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Jury in Cromwell murder trial hears from police officers

Jurors told of struggle with stabbing suspect, shown knife blade

2 min read
caption Several police officers described the night Marc Bernard Tremblay was fatally stabbed. Aidan David Cromwell's trial continues at the N.S. Supreme Court.
Nebal Snan

Police found Aidan David Cromwell in a dark closet about two hours after Marc Bernard Tremblay was fatally stabbed on Feb. 2, 2012, jurors heard earlier this week.

A number of police officers testified Monday and Tuesday as Cromwell’s trial continues in Nova Scotia Supreme Court. Cromwell, 24, has pleaded not guilty to second-degree murder of Tremblay, 25, who was stabbed in the chest.

During a round of questioning from Crown attorney Rick Woodburn, Cpl. Joseph Allison told the jury he was called to the crime scene at Ashdale Avenue and Titus Street in Halifax to take witness statements. Information from a source led him to an apartment building on 103 Evans Ave., where Cromwell’s girlfriend lived with her family.

Allison said he arrived at the apartment at about 1:50 a.m. on Feb. 3, 2012. After “loudly” knocking at the door for a couple of minutes, he was let inside with three other officers.

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He said another officer, Const. Derek Fish, found Cromwell in a door-less closet in a dimly lit bedroom. He said it was a “struggle” to get Cromwell out of the closet, causing Fish and Allison to use force.

Allison told the court he felt his life was at risk because he could not see Cromwell’s hands in the dark.

“My adrenaline was pumping. I didn’t want to get hurt or stabbed. I wanted the situation to be over as quickly as it could,” Allison told the jury.

In cross-examination, defence attorney David Bright said it was expected for Cromwell to resist because the officers were yelling and used force with him.

Police dog, knife blade and photos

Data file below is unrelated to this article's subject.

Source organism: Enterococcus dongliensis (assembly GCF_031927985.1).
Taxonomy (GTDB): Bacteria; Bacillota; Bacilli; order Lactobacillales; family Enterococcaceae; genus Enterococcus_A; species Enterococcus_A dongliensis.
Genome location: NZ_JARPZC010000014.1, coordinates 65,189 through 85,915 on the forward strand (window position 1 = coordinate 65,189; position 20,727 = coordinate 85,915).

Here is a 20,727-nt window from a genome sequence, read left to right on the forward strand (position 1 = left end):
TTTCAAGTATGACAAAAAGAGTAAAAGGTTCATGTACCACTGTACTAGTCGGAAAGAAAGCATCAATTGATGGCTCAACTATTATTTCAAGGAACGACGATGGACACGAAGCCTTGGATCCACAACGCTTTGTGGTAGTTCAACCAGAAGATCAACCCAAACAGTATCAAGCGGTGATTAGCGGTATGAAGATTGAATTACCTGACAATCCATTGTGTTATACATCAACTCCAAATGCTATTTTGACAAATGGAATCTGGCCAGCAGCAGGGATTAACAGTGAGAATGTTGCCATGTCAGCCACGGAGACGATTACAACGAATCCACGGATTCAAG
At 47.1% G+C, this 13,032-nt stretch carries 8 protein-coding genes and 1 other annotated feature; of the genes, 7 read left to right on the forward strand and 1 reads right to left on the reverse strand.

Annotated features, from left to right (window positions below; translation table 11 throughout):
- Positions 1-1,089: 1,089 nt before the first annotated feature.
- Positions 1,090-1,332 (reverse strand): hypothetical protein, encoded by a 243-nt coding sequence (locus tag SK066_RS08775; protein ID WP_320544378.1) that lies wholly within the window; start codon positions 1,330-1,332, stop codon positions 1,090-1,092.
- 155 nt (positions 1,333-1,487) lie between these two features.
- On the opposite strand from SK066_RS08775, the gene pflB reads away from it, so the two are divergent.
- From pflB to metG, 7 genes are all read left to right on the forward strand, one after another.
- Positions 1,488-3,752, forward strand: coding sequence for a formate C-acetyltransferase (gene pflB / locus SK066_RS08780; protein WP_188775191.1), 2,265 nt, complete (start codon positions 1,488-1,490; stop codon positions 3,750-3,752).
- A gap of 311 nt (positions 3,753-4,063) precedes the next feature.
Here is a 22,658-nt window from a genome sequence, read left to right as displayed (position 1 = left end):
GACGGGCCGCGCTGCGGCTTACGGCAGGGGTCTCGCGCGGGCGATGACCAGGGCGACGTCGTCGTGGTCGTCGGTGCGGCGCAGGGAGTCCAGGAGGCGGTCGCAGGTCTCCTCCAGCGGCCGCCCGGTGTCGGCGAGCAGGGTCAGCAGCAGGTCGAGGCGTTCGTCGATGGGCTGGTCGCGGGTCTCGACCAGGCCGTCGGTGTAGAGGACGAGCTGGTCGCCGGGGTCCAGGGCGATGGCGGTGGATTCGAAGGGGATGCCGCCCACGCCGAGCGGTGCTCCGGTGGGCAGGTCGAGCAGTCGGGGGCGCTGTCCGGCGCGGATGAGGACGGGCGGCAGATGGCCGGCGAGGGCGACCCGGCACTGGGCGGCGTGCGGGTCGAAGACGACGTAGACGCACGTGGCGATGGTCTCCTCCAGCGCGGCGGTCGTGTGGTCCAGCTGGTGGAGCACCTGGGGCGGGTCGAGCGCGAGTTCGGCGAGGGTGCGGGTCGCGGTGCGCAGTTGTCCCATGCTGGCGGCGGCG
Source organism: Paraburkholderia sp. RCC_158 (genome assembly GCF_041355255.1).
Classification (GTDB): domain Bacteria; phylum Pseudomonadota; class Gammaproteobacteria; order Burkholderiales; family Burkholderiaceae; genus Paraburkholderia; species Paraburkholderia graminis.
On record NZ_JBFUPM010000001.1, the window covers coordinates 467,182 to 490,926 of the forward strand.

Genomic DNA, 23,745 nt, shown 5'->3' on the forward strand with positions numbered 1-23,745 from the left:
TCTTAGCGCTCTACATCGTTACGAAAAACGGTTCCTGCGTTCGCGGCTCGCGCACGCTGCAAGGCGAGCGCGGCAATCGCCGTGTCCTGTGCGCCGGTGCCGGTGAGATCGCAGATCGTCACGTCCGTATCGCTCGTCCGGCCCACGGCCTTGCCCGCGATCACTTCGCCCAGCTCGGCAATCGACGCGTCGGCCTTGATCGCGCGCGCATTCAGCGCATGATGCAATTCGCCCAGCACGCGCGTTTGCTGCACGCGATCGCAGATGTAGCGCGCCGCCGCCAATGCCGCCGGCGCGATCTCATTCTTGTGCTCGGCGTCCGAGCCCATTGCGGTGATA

The jury also heard from Const. Peter Gallant, a police dog handler trained to use dogs for gathering evidence and tracking suspects.

In questioning by Crown attorney Carla Ball, Gallant said he used a police dog named Taz to track the assailant’s movement after Tremblay was stabbed. The dog followed a “human odour” starting at the back of 14 Titus St. It continued to 16 Titus St. and the corner of Main Avenue. The track crossed Main Avenue and continued up until 81 Main Ave., a block away from the apartment where Cromwell was found.

On Tuesday, the jury was shown the knife blade that was left in Tremblay’s chest and photos of the area where the stabbing happened.

Families heartbroken

Tremblay’s mother-in-law left the courtroom when the knife was shown. When she returned a few minutes later, she was crying. She sat next to Tremblay’s mother, Rose Marie, and rubbed her shoulder in consolation.

Last Friday, Tremblay and Cromwell’s families cried as the video-recorded interrogation of Cromwell was shown in court.

Cromwell was in the courtroom both days when the evidence was shown.

Outside the courtroom Tuesday, Tremblay’s mother took out photos from her wallet of both her granddaughter and Tremblay as a baby. She said she was heartbroken he didn’t get to see his daughter, who was born after he died.

“His daughter has recently started asking: ‘why is daddy in heaven?’” she said while holding back tears.

The trial continues this week.

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